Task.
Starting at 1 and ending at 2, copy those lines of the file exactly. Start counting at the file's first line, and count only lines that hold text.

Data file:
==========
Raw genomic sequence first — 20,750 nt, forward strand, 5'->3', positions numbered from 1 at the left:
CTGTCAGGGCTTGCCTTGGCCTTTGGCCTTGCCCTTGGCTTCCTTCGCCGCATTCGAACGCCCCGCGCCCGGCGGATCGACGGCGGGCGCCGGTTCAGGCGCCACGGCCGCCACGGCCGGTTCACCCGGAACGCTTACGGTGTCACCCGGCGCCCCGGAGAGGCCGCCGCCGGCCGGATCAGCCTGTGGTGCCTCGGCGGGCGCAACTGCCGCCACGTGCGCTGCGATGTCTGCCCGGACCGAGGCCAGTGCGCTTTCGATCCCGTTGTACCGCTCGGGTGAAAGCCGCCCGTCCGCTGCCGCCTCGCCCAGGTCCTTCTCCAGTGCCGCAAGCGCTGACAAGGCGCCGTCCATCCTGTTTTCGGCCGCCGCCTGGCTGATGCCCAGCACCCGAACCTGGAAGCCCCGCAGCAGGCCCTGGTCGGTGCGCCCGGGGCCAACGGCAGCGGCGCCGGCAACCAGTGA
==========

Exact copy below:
Raw genomic sequence first — 20,750 nt, forward strand, 5'->3', positions numbered from 1 at the left:
CTGTCAGGGCTTGCCTTGGCCTTTGGCCTTGCCCTTGGCTTCCTTCGCCGCATTCGAACGCCCCGCGCCCGGCGGATCGACGGCGGGCGCCGGTTCAGGCGCCACGGCCGCCACGGCCGGTTCACCCGGAACGCTTACGGTGTCACCCGGCGCCCCGGAGAGGCCGCCGCCGGCCGGATCAGCCTGTGGTGCCTCGGCGGGCGCAACTGCCGCCACGTGCGCTGCGATGTCTGCCCGGACCGAGGCCAGTGCGCTTTCGATCCCGTTGTACCGCTCGGGTGAAAGCCGCCCGTCCGCTGCCGCCTCGCCCAGGTCCTTCTCCAGTGCCGCAAGCGCTGACAAGGCGCCGTCCATCCTGTTTTCGGCCGCCGCCTGGCTGATGCCCAGCACCCGAACCTGGAAGCCCCGCAGCAGGCCCTGGTCGGTGCGCCCGGGGCCAACGGCAGCGGCGCCGGCAACCAGTGA